Peter L. Salgo, MD: Is it fair to say that, whatever the minute details of this cycle are—whether or not deer are the ‘no-tell motel’ for the ticks—to get people infected, you need people? You need Borrelia, you need ticks, and the ticks need to have blood meals, which eventually gets them infected, and they eventually bite people.
Leonard Sigal, MD: And proximity. So, if you walk to the edge of my backyard, to the next property, there are a gazillion ticks. And every time I go out, when Triver comes back, I have to pull lots and lots of ticks off her. There they are.
Patricia V. Smith: If I may just add to that—you normally need ticks, but if you have a pregnant woman who has Lyme disease and that woman has not been treated, there’s a chance that it can cross the placenta and cause death of the fetus.
Peter L. Salgo, MD: Fair enough. But that’s why everybody is talking about deer, mammals, ticks, Borrelia, and spirochetes; it’s all part of the very complex, interrelated issue.
Samuel Shor, MD, FACP: Right, with one other qualifier—the co-infection component. Co-infections can create a more clinically robust presentation, and, according to work in New York, the Borrelia, Babesia, and probably other co-infections actually contribute to the dissemination of those more widespread, infectious etiologies.
Peter L. Salgo, MD: Just when you thought you understood this, there’s another wrinkle to it all. But, before we leave this topic, let’s set the table again. How many folks, each year, get diagnosed with Lyme disease?
Robert C. Bransfield, MD, DLFAPA: Well, there are confusing statistics. The surveillance criteria report that there are basically about 30,000 people-per-year affected. However, when you look at the testing, there are over 3 million Lyme tests done per year. So, those 3 million Lyme tests yield 1 in 100 patients who meet the surveillance criteria. By other criteria, by research looking at insurance records through the [Centers for Disease Control and Prevention] CDC, there are over 300,000 people per year, and that was a study done a while back. So, it’s at least 300,000—probably quite a bit more—that we miss. The problem is the question about testing, which I’m sure we’ll get to later.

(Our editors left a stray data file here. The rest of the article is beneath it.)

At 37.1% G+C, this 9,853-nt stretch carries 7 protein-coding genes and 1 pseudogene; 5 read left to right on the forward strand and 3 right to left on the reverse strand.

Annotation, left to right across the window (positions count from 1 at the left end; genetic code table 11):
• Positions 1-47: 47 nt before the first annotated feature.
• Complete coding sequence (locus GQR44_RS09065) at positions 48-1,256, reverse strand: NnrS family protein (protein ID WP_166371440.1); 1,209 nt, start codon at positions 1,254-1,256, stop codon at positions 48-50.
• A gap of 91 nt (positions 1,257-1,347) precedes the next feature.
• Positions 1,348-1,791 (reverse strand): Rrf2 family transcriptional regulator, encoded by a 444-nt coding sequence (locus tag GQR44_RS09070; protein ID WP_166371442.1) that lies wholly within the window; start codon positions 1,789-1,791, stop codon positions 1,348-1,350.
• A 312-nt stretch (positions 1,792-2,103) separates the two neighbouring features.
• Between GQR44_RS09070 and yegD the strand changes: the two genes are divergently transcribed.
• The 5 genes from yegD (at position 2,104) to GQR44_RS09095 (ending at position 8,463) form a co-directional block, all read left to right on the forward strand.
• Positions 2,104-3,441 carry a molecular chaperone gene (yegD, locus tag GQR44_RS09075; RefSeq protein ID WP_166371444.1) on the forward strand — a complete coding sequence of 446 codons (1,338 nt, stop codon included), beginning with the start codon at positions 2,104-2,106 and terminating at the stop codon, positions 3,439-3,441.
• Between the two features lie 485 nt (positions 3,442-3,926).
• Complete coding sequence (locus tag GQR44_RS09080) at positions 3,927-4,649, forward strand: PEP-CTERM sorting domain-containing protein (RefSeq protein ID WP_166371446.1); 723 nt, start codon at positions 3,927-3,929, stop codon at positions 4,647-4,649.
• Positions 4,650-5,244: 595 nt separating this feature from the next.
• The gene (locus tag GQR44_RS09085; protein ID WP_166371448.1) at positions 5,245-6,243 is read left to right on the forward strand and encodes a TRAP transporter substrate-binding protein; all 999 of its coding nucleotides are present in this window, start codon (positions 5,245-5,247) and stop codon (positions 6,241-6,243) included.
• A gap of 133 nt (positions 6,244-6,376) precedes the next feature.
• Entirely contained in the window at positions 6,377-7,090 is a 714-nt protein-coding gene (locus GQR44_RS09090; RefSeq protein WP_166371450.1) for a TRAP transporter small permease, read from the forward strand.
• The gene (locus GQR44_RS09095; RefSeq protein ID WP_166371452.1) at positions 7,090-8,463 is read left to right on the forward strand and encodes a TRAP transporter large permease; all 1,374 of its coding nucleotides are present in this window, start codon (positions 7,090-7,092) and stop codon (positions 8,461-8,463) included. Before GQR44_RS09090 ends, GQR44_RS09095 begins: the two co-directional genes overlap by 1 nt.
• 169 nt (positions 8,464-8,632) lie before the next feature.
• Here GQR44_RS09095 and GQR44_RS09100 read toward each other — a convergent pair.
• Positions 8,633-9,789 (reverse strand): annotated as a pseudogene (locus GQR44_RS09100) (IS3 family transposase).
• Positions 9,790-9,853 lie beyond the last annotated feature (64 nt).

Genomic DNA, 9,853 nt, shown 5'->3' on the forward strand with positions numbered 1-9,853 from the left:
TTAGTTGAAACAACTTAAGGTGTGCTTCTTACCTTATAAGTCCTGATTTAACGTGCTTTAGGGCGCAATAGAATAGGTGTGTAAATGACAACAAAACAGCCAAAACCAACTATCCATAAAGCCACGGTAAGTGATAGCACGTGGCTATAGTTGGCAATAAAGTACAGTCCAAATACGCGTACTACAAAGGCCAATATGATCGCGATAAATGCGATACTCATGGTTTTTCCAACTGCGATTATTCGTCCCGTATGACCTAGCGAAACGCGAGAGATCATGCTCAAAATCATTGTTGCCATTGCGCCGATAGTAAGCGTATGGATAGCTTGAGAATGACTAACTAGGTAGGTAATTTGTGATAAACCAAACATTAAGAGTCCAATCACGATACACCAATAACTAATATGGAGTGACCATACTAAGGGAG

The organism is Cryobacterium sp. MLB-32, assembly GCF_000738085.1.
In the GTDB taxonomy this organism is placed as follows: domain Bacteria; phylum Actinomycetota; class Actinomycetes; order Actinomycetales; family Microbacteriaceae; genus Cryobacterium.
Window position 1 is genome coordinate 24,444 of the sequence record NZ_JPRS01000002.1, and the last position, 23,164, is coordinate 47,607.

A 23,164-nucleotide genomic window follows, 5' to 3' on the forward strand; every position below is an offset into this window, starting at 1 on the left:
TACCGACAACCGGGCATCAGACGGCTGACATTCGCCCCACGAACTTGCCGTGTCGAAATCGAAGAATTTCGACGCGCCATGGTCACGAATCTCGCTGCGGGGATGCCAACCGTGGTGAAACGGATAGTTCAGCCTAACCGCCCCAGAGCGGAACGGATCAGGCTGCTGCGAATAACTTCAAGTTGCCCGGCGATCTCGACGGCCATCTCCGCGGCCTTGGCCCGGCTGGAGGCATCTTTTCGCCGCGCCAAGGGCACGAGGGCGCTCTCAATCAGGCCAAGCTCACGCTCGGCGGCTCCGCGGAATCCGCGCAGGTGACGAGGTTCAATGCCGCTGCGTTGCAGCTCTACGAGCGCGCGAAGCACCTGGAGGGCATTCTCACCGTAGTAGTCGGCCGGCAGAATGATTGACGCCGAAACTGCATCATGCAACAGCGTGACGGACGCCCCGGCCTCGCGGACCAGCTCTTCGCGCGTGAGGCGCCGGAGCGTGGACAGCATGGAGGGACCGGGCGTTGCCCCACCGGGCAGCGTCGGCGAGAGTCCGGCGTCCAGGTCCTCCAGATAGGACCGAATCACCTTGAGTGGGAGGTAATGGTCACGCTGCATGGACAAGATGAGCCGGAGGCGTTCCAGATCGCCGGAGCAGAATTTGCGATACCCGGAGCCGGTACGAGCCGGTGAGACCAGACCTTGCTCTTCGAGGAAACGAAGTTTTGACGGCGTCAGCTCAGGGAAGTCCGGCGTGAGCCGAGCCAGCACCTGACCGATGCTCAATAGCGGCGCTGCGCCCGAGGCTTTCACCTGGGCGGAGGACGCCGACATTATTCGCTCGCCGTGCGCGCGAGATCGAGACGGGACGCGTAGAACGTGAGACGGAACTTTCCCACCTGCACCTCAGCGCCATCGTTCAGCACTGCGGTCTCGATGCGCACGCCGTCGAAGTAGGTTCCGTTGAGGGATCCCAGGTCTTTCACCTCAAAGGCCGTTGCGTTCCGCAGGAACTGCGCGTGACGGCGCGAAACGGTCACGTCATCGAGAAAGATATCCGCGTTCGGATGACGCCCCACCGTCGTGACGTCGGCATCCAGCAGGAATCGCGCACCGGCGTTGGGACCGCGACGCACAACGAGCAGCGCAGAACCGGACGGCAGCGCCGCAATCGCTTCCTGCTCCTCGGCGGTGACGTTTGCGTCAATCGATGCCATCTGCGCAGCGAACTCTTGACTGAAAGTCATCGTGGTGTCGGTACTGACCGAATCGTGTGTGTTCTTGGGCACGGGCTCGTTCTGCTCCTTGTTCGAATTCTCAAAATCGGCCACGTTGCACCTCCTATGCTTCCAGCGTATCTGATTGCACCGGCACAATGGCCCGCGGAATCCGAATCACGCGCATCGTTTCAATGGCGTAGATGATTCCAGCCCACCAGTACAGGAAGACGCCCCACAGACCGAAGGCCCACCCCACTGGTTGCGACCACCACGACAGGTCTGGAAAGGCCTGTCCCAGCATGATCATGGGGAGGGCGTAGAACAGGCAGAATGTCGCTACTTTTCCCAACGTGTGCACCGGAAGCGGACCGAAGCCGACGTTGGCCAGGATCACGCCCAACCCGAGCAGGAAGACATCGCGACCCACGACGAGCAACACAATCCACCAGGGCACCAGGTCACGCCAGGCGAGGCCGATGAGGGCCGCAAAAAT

Peter L. Salgo, MD: Is one age group more at risk than any other age group?
Patricia V. Smith: Yes, most decidedly. Ages 5 to 9 and 10 to 14 are at the highest risk for acquiring the disease, because, obviously, they are children. They tend to go in the woods and roam, and they don’t necessarily pay attention to their parents.
Peter L. Salgo, MD: Their parents tell them to stay out of the brush, and they laugh and do it anyway. Finally, you mentioned misdiagnosis, or you alluded to it. How big of an issue is misdiagnosis, or an incorrect diagnosis, for this disease?
Robert C. Bransfield, MD, DLFAPA: Well, it’s a major issue if it’s overlooked early. Then, you can have greater disease progression and more serious neuropsychiatric problems, and I think that’s the greater area. That’s often what I see as a psychiatrist, and it’s very similar to what we think of in syphilis—where it starts as a rash and then, later, has other symptoms; and then, in the tertiary stage, it’s more of a neuropsychiatric illness.
Peter L. Salgo, MD: Not necessarily. Coincidently, syphilis is another spirochetal disease, so there’s some interest there as well.